A Writer’s Moves (What does the text do?)
Teaching your students to “read like writers and write like readers” is not a new idea, but it is directly connected to addressing the Craft and Structure standards 4-6. More importantly, helping students to “read like writers” is about them learning to recognize a writer’s “moves”—the techniques and conscious choices writers make—as a first step to learning, developing, imitating, utilizing these moves in their own writing. Asking students to identify a writer’s main idea or find the evidence used to support it will help you know if they understand what the writing is “saying.” By asking students what “moves” the writer makes or what makes a piece of writing particularly effective, helps move students closer to “reading like a writer.” Try it out for yourself.
Here is a passage from Gary Paulsen’s (now) classic book, Hatchet. In the first few pages, readers meet thirteen-year-old Brian, a passenger in a small plane, on his way to spend the summer with his father at his worksite in Canada. During the flight, Brian is at first lost in thoughts of his parents break up. (Spoiler alert! I say “at first” because the pilot is about to have a heart attack!) Read the passage, then try answering the questions that follow to get a taste of this practice.
The thinking started.
Always it started with a single word.
It was an ugly word, he thought. A tearing, ugly word that meant fights and yelling, lawyers—God , he thought, how he hated lawyers who sat with their comfortable smiles and tried to explain to him in legal terms how all that he lived in was coming apart—and the breaking and shattering of all the solid things. His home, his life—all the solid things. Divorce. A breaking word, an ugly breaking word.
No, not secrets so much as just the Secret. What he knew and had not told anybody, what he knew about his mother that had caused the divorce, what he knew, what he knew—the Secret.
(Hatchet by Gary Paulsen. Pages 2-3)
What did you notice?
What “moves” does Mr. Paulsen make?
What makes this an effective piece of writing? (Even though you know there is a lot more to come.)
Those of you who are fans of Gary Paulsen will notice a few of his signature “moves”—the really short “sentences,” the repetition of phrasing, the use of longer sentence fragments, etc.
“Reading” photographs and paintings: Recognizing Audience and Purpose (What does the text mean?)
To help “move students beyond surface-level thinking” Mr. Gallagher asks his students to analyze photographs, like the one below. In the photo, Hazel Bryan Massery is shown shouting at Elizabeth Eckford, one of the Little Rock Nine. Will Counts, a 26-year-old journalist took the photo in 1957, nine African American students entered Little Rock Central High School following Supreme Court decisions focused on integration. Treating the photograph as a “text,” he asks students to think about what the text “says” to them, prior to any discussion of background information: What do you notice? (See STG “What Do You Notice?” May 11, 2014) He then moves the questioning to a different level, after providing some historical context of both the period and the photo: What is the photographer’s “claim” in this photo? What was the photographer’s purpose in taking the photo? Who did the photographer want to see his photo? (Audience)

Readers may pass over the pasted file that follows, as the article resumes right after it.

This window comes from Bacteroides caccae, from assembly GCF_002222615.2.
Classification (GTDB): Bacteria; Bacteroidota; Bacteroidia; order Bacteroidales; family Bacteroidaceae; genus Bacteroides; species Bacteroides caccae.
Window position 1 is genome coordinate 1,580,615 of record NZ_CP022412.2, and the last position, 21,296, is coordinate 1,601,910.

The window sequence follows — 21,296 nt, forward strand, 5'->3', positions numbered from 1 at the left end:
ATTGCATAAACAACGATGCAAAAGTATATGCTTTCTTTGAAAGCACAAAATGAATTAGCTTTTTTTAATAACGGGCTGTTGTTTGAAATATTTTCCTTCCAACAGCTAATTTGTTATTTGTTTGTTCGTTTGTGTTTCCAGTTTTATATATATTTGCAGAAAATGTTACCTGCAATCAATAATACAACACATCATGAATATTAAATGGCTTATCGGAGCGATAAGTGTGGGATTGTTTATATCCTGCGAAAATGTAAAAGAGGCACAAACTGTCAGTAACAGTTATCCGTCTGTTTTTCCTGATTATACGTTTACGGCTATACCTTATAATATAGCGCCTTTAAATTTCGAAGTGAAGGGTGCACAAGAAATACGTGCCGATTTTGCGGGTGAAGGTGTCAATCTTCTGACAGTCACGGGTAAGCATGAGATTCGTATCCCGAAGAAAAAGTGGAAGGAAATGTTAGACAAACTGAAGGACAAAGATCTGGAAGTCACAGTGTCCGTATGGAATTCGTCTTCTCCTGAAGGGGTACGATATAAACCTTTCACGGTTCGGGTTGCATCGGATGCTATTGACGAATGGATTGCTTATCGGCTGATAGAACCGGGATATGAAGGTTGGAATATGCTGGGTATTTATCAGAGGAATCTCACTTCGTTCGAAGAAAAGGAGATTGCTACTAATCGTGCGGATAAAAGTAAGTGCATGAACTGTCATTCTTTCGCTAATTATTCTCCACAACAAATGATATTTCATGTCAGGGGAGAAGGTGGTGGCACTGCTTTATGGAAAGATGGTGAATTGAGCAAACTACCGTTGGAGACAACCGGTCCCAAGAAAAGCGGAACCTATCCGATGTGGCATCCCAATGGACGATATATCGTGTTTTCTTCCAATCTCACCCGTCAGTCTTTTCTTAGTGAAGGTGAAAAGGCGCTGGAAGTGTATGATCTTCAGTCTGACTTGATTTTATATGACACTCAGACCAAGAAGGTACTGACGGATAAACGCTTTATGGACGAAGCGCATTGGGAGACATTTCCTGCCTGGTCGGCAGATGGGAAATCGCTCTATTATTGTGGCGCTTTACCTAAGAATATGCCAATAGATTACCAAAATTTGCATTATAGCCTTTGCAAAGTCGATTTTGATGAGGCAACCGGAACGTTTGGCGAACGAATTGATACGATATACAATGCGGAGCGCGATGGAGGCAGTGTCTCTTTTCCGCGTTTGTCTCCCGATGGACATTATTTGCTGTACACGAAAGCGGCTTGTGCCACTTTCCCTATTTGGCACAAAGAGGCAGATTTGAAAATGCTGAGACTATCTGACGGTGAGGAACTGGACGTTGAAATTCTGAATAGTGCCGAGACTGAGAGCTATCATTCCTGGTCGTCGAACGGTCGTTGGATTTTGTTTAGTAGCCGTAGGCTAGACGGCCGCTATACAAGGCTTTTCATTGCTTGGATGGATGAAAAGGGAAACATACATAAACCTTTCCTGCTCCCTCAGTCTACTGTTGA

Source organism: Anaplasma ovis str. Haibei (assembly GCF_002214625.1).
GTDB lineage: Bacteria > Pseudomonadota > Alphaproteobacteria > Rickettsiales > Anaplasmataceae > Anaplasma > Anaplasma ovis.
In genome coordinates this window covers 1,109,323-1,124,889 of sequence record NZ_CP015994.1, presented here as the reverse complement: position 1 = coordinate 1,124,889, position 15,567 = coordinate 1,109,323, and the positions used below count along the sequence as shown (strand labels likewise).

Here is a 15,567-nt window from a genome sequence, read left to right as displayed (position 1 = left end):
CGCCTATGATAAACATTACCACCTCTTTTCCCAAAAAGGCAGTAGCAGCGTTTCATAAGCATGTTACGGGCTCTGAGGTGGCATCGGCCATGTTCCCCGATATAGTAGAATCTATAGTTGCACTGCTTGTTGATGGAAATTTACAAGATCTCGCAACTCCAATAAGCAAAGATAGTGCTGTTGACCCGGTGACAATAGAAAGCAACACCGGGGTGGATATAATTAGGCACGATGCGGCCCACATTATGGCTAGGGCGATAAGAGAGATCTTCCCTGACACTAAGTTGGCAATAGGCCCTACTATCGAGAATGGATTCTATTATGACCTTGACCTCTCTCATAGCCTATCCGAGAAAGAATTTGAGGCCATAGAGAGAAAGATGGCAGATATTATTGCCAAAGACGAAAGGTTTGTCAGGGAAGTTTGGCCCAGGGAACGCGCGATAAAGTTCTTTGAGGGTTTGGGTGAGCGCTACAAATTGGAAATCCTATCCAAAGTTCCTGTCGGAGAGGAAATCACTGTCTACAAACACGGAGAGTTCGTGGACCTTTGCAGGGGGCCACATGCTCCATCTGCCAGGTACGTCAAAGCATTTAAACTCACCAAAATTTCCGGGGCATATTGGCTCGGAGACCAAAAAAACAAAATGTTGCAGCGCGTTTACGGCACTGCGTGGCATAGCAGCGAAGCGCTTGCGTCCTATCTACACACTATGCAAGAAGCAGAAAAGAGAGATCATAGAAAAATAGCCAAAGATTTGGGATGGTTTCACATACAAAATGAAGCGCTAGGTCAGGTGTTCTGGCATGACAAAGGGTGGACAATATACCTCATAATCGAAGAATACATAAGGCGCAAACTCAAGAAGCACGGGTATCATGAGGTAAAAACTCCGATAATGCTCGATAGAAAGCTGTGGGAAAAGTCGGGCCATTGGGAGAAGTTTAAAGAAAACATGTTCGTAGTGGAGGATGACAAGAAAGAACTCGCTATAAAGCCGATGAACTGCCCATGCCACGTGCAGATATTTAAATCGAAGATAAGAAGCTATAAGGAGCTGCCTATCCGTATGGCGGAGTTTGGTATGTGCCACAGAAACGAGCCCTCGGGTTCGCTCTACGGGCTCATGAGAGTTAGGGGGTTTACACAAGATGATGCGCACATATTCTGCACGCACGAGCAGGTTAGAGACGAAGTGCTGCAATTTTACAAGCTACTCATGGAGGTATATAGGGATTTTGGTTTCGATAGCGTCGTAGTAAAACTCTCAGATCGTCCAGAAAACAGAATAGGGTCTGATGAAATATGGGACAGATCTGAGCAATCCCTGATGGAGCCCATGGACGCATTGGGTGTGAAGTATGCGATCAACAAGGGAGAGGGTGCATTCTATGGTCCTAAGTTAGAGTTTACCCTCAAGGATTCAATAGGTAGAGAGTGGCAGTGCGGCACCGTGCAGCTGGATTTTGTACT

The author also has students apply their photograph “reading” skills to paintings. Below is one of my favorite paintings—you could select any painting you want. (I suggest you Google it by title and look at carefully in a larger format.) In a classroom, I would want to project this to give students the opportunity for up close viewing/”reading. Start students off with the same progression of questioning—What do you notice? What “moves” does the artist make? Light/color? Perspective? Sense of scale—larger/smaller figures? Focus of the painting? Help the students out with some background about the Greek myth of Icarus and Daedalus—dad gives son wings held together with wax. Dad warns son not to fly too close to the son. The warning is ignored. Wings melt and Icarus falls into the sea and drowns. Now, move the questioning toward meaning—What is the artist’s claim? What is the artist trying to tell us about the world of myth and the real world where farmers have to plow their fields?
“Landscape with the Fall of Icarus” by Pieter Bruegel the Elder
A specific suggestion when using this painting is to introduce W.H. Auden’s poem, Musee des Beaux Arts, (www.poetrybyheart.or.uk/poems/musee-des-beaux arts/) to help move their “reading” even deeper into meaning—What does the poet have to say about the painting? What “moves” does the poet make?